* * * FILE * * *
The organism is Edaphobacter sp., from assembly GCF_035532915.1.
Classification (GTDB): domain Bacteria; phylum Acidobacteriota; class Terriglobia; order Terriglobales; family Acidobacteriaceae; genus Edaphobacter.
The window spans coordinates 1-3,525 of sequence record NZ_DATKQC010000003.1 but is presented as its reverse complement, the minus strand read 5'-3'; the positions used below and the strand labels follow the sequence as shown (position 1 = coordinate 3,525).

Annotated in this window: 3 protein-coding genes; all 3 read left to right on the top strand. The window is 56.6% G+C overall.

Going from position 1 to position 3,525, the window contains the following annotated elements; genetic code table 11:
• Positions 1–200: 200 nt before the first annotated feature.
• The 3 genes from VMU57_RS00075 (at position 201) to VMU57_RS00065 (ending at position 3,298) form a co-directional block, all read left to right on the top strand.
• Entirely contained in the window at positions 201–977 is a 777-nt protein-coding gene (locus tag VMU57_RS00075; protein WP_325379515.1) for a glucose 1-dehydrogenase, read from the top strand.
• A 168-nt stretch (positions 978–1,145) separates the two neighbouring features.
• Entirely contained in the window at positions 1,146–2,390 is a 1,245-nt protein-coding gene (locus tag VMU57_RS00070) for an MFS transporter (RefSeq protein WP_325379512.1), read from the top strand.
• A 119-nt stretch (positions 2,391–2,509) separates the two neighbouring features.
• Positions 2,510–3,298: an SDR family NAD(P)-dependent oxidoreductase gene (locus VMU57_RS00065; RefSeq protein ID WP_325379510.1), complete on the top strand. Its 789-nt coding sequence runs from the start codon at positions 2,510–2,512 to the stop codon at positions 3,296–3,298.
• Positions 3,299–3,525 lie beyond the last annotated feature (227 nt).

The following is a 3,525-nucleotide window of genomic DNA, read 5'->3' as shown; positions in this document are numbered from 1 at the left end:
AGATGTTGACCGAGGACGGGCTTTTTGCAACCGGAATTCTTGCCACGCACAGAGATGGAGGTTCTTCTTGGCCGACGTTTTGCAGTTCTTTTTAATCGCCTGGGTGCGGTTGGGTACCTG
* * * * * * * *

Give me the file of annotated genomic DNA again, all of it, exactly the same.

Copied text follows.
The organism is Edaphobacter sp., from assembly GCF_035532915.1.
Classification (GTDB): domain Bacteria; phylum Acidobacteriota; class Terriglobia; order Terriglobales; family Acidobacteriaceae; genus Edaphobacter.
The window spans coordinates 1-3,525 of sequence record NZ_DATKQC010000003.1 but is presented as its reverse complement, the minus strand read 5'-3'; the positions used below and the strand labels follow the sequence as shown (position 1 = coordinate 3,525).

Annotated in this window: 3 protein-coding genes; all 3 read left to right on the top strand. The window is 56.6% G+C overall.

Going from position 1 to position 3,525, the window contains the following annotated elements; genetic code table 11:
• Positions 1–200: 200 nt before the first annotated feature.
• The 3 genes from VMU57_RS00075 (at position 201) to VMU57_RS00065 (ending at position 3,298) form a co-directional block, all read left to right on the top strand.
• Entirely contained in the window at positions 201–977 is a 777-nt protein-coding gene (locus tag VMU57_RS00075; protein WP_325379515.1) for a glucose 1-dehydrogenase, read from the top strand.
• A 168-nt stretch (positions 978–1,145) separates the two neighbouring features.
• Entirely contained in the window at positions 1,146–2,390 is a 1,245-nt protein-coding gene (locus tag VMU57_RS00070) for an MFS transporter (RefSeq protein WP_325379512.1), read from the top strand.
• A 119-nt stretch (positions 2,391–2,509) separates the two neighbouring features.
• Positions 2,510–3,298: an SDR family NAD(P)-dependent oxidoreductase gene (locus VMU57_RS00065; RefSeq protein ID WP_325379510.1), complete on the top strand. Its 789-nt coding sequence runs from the start codon at positions 2,510–2,512 to the stop codon at positions 3,296–3,298.
• Positions 3,299–3,525 lie beyond the last annotated feature (227 nt).

The following is a 3,525-nucleotide window of genomic DNA, read 5'->3' as shown; positions in this document are numbered from 1 at the left end:
AGATGTTGACCGAGGACGGGCTTTTTGCAACCGGAATTCTTGCCACGCACAGAGATGGAGGTTCTTCTTGGCCGACGTTTTGCAGTTCTTTTTAATCGCCTGGGTGCGGTTGGGTACCTG